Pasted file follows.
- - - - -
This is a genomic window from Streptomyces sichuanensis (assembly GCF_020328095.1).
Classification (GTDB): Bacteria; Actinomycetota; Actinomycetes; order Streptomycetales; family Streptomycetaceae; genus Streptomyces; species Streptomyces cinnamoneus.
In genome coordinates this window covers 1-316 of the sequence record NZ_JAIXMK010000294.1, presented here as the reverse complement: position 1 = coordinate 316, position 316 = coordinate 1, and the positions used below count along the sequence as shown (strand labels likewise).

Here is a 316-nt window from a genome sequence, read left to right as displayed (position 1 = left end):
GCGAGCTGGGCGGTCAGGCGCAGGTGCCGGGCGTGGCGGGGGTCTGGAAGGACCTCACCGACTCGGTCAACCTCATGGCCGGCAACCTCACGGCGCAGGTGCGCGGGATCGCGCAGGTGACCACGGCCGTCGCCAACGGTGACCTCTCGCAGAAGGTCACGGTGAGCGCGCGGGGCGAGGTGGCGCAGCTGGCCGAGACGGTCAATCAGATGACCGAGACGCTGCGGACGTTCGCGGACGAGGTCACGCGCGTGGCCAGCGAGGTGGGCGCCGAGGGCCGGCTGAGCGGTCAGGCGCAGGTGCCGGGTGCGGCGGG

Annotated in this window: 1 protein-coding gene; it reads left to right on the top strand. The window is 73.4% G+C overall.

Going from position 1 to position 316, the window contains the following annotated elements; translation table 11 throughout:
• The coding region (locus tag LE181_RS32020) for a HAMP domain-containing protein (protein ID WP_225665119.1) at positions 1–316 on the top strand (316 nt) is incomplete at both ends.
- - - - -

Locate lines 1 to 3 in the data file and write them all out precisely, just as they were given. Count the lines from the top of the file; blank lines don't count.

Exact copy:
This is a genomic window from Streptomyces sichuanensis (assembly GCF_020328095.1).
Classification (GTDB): Bacteria; Actinomycetota; Actinomycetes; order Streptomycetales; family Streptomycetaceae; genus Streptomyces; species Streptomyces cinnamoneus.
In genome coordinates this window covers 1-316 of the sequence record NZ_JAIXMK010000294.1, presented here as the reverse complement: position 1 = coordinate 316, position 316 = coordinate 1, and the positions used below count along the sequence as shown (strand labels likewise).